2012; Volume 13, No 10, October


International Palliative Care Network Conference

The International Palliative Care Network (IPCN) has launched an International Palliative Care Network Conference which the IAHPC is very happy to be one of its sponsors. The goal of the IPCN's International Conference is to initiate a global palliative care conference where access is free by listening to presentations from experts around the world on topics related to palliative care and pain treatment. To see and listen to the online lectures, click here.

We encourage you to share your presentation and information about the Conference 2012 with your colleagues. Your presentation will be listed under the "Lecture series" segment. and mentioned in the Conference Brochure.

European School of Medical Oncology (ESMO) Press Releases

  1. Governments failing to address “global pandemic of untreated cancer pain

    The new data, released to the public during the ESMO 2012 Congress of the European Society for Medical Oncology in Vienna, paints a shocking picture of unnecessary pain on a global scale.
    “Unrelieved cancer pain is a cause of major worldwide suffering, not because we don’t have the tools necessary to relive pain, but because most patients don’t have access to the essential pain-relieving medication. This pandemic affects literally billions of people. Not only are the patients suffering often terrible unrelieved pain, but their family members are often permanently scarred by the memories of witnessing such suffering in their loved ones” said Prof Nathan Cherny, lead author of the report from Shaare Zedek Medical Center, Jerusalem, Israel, Chair of the ESMO Palliative Care Working Group.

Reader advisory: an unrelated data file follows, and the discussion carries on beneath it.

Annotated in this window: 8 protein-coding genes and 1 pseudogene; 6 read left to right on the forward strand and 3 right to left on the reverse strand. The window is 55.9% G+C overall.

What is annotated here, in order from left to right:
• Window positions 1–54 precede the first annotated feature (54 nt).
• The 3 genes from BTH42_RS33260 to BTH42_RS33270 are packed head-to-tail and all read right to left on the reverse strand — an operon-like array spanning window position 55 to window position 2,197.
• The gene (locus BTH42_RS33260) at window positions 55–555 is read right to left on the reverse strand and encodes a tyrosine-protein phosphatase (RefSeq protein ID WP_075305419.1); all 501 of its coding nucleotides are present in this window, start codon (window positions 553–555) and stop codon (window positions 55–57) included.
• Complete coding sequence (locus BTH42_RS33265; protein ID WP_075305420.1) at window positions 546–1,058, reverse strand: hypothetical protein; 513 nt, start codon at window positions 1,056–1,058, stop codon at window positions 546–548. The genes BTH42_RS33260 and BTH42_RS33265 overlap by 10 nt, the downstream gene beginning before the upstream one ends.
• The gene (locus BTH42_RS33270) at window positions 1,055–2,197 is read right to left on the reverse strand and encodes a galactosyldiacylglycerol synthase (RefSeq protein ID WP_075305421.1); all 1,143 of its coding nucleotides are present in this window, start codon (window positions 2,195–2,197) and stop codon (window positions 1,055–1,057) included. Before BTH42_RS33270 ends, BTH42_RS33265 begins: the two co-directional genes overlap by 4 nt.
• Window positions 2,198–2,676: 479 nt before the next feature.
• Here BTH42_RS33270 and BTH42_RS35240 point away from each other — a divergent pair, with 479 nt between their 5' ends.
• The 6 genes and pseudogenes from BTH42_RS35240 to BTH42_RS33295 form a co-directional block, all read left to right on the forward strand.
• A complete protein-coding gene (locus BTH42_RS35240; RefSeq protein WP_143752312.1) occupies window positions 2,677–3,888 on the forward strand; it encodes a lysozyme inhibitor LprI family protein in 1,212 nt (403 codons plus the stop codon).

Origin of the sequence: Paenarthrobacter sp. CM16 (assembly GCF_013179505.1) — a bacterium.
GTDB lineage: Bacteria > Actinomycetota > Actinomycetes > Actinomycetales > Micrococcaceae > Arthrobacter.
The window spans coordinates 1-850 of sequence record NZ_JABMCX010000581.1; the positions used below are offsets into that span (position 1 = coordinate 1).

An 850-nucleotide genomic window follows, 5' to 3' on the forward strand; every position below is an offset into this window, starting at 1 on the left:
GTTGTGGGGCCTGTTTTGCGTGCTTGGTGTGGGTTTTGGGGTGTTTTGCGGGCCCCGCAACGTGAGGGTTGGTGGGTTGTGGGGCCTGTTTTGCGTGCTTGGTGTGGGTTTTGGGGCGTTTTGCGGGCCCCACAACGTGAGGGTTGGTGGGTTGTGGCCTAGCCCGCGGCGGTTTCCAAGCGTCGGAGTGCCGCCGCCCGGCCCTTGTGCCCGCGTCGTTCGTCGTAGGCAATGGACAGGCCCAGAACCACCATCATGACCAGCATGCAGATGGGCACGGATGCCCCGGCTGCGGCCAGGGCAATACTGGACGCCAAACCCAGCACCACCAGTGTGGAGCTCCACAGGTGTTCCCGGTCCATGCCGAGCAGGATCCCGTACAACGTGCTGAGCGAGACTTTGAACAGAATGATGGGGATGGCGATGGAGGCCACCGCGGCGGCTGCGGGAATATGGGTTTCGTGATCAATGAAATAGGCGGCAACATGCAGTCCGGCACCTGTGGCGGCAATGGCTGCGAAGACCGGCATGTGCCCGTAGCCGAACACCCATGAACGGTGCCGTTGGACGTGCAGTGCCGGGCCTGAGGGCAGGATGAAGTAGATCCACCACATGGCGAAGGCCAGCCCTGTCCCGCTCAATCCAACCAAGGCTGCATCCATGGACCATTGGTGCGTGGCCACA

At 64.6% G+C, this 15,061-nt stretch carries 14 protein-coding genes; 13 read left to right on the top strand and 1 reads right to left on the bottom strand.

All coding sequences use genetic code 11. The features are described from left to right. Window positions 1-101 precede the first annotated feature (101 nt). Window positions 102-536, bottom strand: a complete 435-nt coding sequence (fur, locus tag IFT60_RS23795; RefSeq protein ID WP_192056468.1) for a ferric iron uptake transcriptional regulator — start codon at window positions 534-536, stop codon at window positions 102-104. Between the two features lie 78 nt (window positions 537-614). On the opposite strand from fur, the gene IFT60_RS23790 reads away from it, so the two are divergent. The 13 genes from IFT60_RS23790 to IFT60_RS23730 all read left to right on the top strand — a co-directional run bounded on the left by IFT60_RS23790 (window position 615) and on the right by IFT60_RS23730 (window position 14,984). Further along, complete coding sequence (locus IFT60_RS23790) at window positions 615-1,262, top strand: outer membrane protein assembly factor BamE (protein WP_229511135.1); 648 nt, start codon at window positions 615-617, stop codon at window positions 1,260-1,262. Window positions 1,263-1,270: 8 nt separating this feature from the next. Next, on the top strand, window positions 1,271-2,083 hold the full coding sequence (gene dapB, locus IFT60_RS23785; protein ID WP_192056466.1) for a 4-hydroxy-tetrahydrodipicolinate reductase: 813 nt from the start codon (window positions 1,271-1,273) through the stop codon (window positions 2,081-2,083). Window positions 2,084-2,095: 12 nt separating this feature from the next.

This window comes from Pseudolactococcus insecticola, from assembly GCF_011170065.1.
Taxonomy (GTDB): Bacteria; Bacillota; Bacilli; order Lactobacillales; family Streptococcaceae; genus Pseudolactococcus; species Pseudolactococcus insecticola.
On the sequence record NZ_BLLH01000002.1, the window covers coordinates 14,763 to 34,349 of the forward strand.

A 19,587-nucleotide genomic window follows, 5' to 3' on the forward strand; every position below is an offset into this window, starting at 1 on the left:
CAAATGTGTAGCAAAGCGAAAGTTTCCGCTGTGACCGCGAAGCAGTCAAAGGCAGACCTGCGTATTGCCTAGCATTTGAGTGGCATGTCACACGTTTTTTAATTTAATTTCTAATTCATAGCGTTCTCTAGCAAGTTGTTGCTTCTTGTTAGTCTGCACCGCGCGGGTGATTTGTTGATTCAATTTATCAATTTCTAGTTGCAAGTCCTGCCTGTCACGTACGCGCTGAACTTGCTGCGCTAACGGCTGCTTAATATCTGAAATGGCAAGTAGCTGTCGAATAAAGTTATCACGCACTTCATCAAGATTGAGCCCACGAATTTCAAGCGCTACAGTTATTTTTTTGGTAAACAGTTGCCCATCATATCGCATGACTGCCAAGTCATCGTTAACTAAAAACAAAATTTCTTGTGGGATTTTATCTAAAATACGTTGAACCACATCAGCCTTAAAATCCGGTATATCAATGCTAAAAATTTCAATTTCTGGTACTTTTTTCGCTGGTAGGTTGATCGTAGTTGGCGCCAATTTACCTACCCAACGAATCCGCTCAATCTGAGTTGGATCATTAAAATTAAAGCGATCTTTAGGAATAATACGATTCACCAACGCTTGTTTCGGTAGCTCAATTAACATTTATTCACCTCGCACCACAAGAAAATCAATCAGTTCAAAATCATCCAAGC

After the ESMO Congress in Vienna the slides will be posted on the Pain and Policies Study Group Web site

    Learn how you can use this press release on 8 October which is World Hospice and Palliative Care Day.

  2. Urgent need for integrated oncology and palliative care

    The ESMO 2012 Congress will highlight two new Italian studies demonstrating how palliative care works in practice in Italy. The first study explores use of analgesics; the second looks at different models for organization of the integration of palliative care with oncology.
    “In addition to making efforts to prolong the life of oncology patients, ESMO felt we needed to ensure that quality of life was good. We’ve made considerable efforts to change the mindset of doctors and patients that taking care of symptoms need not diminish efforts to prolong life. From the outset of diagnosis we wanted to integrate palliative care into the practice of medical oncology,” says Dr Catane, from the Institute of Oncology, Sheba Medical Center, Israel.

The press release is available at

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